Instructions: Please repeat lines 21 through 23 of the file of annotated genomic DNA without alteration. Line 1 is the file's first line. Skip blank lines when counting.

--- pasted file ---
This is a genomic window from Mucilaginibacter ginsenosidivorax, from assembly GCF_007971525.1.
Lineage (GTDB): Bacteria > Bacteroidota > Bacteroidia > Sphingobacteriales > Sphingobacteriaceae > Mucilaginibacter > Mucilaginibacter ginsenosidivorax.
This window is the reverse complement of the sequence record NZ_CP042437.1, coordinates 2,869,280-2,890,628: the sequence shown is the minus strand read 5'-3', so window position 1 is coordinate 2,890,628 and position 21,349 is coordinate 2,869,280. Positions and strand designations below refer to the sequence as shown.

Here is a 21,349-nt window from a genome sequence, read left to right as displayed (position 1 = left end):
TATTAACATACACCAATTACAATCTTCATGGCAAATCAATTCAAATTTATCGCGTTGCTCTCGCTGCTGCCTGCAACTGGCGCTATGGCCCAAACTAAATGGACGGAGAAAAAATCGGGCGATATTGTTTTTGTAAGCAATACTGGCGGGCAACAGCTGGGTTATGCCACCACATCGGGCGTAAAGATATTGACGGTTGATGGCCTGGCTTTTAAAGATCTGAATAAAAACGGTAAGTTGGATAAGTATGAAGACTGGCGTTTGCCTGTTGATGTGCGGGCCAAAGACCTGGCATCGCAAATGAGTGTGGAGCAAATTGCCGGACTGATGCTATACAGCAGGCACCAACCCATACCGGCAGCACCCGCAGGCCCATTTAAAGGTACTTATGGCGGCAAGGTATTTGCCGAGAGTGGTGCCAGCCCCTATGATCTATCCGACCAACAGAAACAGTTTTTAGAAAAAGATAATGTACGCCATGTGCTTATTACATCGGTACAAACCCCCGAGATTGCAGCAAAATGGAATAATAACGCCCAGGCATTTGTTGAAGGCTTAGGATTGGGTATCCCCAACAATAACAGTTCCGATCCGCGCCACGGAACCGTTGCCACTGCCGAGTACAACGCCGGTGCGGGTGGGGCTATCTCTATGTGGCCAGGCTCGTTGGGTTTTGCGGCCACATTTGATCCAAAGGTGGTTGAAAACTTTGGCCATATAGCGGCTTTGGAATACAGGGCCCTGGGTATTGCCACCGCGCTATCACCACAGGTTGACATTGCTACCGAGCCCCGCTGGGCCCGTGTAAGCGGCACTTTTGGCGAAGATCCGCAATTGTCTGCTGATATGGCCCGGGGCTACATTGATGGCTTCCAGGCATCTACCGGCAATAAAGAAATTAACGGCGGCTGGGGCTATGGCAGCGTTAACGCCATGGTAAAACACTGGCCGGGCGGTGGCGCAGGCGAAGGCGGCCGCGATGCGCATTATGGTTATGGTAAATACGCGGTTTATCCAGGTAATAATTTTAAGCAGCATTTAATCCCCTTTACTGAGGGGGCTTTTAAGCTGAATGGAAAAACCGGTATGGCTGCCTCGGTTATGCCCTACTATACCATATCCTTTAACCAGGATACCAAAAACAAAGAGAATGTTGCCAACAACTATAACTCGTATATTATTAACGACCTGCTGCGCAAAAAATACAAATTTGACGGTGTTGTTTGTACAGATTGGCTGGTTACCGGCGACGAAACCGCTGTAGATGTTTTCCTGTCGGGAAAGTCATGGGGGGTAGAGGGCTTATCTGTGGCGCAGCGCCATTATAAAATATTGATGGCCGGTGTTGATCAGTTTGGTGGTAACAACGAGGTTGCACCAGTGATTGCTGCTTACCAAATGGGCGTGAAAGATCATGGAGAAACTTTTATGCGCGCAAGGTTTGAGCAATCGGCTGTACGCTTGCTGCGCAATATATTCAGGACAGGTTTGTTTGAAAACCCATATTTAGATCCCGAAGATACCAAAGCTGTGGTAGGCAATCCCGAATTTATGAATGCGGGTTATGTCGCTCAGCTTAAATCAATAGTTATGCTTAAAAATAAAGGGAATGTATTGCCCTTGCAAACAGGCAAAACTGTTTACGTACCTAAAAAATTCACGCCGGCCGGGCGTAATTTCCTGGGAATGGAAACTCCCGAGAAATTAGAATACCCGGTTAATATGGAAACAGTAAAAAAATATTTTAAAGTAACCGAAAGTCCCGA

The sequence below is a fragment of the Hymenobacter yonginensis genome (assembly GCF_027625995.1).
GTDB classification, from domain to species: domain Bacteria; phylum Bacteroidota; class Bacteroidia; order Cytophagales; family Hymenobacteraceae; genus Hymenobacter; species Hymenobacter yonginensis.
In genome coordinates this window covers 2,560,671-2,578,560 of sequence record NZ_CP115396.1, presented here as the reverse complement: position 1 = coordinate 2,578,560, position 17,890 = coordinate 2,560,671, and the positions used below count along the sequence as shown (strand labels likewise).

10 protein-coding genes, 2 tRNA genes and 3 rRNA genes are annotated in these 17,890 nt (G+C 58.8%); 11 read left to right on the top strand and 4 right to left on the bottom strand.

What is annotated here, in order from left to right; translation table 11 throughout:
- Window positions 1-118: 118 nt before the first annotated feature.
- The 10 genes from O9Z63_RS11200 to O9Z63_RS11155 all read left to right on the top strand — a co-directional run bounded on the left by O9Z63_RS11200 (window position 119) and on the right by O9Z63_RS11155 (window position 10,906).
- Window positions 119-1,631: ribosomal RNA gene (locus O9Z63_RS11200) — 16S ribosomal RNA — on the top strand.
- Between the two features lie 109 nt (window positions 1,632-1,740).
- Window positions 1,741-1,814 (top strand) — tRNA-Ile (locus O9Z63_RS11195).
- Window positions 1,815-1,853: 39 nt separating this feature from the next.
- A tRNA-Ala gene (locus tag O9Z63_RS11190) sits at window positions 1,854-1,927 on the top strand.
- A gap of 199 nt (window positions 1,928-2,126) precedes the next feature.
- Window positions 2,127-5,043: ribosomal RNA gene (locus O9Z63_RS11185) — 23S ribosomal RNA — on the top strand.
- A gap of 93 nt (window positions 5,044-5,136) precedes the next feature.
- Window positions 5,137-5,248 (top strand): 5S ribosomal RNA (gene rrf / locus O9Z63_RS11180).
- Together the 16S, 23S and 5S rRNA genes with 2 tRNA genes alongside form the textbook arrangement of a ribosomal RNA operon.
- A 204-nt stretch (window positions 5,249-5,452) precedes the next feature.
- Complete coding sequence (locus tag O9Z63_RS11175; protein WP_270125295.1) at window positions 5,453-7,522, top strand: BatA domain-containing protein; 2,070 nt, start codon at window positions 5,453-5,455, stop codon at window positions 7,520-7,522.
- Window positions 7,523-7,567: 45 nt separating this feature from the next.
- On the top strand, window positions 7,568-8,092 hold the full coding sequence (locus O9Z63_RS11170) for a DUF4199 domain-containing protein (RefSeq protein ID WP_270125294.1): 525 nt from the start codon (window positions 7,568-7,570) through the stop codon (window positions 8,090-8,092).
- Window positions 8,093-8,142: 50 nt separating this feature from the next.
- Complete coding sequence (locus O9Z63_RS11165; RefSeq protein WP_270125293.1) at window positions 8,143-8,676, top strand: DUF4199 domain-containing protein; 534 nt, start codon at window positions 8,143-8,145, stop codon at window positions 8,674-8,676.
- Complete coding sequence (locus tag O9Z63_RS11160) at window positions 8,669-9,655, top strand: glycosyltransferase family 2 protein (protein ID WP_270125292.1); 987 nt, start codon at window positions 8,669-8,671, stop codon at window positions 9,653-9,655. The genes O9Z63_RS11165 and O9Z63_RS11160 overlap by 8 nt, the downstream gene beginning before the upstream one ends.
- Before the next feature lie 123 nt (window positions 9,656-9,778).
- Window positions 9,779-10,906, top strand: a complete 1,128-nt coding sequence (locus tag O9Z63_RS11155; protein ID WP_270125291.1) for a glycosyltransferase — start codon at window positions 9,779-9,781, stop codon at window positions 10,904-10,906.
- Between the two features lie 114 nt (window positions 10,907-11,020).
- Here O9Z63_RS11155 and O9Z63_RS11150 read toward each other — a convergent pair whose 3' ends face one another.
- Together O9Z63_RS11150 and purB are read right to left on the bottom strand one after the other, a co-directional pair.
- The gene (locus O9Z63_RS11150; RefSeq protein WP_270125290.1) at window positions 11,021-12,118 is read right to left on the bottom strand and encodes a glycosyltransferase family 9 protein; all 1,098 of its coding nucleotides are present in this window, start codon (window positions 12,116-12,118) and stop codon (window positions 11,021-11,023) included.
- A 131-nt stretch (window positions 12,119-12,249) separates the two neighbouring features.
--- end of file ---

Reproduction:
- Window positions 5,137-5,248 (top strand): 5S ribosomal RNA (gene rrf / locus O9Z63_RS11180).
- Together the 16S, 23S and 5S rRNA genes with 2 tRNA genes alongside form the textbook arrangement of a ribosomal RNA operon.
- A 204-nt stretch (window positions 5,249-5,452) precedes the next feature.